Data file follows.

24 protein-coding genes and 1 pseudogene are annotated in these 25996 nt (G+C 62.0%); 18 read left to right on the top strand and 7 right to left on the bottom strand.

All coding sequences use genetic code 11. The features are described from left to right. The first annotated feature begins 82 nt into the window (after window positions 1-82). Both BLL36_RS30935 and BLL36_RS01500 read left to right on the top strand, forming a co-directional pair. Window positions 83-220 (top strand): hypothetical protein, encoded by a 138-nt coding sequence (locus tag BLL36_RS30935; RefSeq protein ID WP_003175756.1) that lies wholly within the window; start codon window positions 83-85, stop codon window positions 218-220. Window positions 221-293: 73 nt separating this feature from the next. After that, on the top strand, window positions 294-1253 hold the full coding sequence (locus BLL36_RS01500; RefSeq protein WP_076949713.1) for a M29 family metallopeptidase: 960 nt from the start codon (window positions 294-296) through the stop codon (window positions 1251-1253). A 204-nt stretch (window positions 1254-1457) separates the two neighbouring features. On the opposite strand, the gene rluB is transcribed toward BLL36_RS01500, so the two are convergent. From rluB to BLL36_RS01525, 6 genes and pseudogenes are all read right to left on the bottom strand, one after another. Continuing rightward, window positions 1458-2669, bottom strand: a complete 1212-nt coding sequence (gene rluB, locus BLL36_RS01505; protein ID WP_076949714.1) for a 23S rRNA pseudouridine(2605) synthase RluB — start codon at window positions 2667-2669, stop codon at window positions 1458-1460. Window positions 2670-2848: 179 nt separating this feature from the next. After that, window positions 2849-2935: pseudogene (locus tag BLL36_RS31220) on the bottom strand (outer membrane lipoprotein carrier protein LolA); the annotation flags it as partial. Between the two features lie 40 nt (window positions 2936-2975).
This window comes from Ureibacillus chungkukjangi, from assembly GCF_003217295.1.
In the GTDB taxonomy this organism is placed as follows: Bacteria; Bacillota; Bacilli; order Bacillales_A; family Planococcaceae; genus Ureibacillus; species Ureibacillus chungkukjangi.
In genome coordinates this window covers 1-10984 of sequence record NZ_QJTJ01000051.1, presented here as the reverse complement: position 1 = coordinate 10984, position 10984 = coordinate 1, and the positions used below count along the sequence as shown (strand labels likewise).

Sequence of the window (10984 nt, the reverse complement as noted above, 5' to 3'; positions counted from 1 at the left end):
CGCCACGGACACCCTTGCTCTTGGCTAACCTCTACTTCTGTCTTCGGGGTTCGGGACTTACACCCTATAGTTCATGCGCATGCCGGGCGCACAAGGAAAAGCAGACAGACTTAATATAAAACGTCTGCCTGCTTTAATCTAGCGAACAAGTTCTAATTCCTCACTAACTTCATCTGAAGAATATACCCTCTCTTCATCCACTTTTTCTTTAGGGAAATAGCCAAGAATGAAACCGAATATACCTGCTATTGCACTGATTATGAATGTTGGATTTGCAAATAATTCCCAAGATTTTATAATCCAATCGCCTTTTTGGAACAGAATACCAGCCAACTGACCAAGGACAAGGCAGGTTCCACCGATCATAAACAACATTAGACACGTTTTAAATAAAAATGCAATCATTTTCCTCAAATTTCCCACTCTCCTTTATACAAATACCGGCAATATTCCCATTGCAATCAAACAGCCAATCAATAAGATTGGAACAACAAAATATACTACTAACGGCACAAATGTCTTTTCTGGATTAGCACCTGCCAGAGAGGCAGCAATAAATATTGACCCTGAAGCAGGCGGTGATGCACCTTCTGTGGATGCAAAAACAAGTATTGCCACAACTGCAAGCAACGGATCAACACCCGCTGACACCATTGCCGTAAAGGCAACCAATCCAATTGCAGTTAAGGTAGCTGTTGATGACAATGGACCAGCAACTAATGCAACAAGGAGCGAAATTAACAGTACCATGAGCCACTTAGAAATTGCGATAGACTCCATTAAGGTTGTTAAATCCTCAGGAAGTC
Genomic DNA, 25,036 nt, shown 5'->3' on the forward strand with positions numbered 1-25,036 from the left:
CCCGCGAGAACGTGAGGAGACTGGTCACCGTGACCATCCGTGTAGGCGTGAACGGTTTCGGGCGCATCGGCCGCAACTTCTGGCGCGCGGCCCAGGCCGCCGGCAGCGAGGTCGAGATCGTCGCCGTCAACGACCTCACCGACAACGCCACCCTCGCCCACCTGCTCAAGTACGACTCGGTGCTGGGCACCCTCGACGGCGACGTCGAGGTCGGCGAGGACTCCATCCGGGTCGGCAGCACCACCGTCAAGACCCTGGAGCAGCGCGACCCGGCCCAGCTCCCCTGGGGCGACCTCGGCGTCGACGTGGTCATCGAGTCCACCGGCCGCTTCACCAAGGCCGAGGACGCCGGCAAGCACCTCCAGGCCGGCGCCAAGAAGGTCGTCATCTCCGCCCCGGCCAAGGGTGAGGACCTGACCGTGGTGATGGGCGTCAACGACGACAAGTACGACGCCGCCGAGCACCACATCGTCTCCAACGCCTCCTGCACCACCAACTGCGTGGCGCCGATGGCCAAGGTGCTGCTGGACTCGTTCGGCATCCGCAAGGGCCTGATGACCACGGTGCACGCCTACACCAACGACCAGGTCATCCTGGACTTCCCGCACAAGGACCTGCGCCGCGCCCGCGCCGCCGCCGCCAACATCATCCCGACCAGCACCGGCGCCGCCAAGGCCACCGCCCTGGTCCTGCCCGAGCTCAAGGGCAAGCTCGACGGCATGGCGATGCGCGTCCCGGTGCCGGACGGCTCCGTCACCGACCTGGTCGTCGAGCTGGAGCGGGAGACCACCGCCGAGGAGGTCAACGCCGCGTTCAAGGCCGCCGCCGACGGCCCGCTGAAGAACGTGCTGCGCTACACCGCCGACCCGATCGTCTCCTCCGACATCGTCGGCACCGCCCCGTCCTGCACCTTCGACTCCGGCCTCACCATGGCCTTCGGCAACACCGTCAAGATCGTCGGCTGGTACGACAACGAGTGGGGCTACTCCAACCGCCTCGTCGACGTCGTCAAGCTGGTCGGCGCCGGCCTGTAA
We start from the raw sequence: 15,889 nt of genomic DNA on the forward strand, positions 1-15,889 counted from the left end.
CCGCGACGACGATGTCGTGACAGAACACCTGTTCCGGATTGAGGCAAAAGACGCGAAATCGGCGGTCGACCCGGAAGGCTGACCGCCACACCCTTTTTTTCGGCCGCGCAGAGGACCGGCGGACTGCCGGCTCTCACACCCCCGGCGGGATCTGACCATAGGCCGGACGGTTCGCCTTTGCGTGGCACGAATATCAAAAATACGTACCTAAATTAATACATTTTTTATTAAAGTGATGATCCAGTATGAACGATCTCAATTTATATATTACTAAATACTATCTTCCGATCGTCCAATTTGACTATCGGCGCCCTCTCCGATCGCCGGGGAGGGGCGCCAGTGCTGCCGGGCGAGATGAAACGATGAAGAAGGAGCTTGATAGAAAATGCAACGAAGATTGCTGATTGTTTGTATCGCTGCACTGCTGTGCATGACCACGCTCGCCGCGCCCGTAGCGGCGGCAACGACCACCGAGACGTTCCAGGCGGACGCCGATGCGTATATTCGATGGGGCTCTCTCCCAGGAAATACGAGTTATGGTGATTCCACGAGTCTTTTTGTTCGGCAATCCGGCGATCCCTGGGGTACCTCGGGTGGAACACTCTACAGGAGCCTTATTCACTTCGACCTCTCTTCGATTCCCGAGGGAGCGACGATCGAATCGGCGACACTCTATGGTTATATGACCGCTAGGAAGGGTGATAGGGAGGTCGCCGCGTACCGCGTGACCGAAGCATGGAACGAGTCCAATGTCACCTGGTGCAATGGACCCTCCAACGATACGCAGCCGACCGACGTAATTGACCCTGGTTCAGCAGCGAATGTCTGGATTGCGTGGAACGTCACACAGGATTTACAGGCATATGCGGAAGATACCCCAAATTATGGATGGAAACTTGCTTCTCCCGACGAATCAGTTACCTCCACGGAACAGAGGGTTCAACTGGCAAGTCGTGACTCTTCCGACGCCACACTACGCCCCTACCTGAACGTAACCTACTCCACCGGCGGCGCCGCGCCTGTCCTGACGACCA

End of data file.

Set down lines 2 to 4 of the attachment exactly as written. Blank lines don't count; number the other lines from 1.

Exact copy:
All coding sequences use genetic code 11. The features are described from left to right. The first annotated feature begins 82 nt into the window (after window positions 1-82). Both BLL36_RS30935 and BLL36_RS01500 read left to right on the top strand, forming a co-directional pair. Window positions 83-220 (top strand): hypothetical protein, encoded by a 138-nt coding sequence (locus tag BLL36_RS30935; RefSeq protein ID WP_003175756.1) that lies wholly within the window; start codon window positions 83-85, stop codon window positions 218-220. Window positions 221-293: 73 nt separating this feature from the next. After that, on the top strand, window positions 294-1253 hold the full coding sequence (locus BLL36_RS01500; RefSeq protein WP_076949713.1) for a M29 family metallopeptidase: 960 nt from the start codon (window positions 294-296) through the stop codon (window positions 1251-1253). A 204-nt stretch (window positions 1254-1457) separates the two neighbouring features. On the opposite strand, the gene rluB is transcribed toward BLL36_RS01500, so the two are convergent. From rluB to BLL36_RS01525, 6 genes and pseudogenes are all read right to left on the bottom strand, one after another. Continuing rightward, window positions 1458-2669, bottom strand: a complete 1212-nt coding sequence (gene rluB, locus BLL36_RS01505; protein ID WP_076949714.1) for a 23S rRNA pseudouridine(2605) synthase RluB — start codon at window positions 2667-2669, stop codon at window positions 1458-1460. Window positions 2670-2848: 179 nt separating this feature from the next. After that, window positions 2849-2935: pseudogene (locus tag BLL36_RS31220) on the bottom strand (outer membrane lipoprotein carrier protein LolA); the annotation flags it as partial. Between the two features lie 40 nt (window positions 2936-2975).
This window comes from Ureibacillus chungkukjangi, from assembly GCF_003217295.1.
In the GTDB taxonomy this organism is placed as follows: Bacteria; Bacillota; Bacilli; order Bacillales_A; family Planococcaceae; genus Ureibacillus; species Ureibacillus chungkukjangi.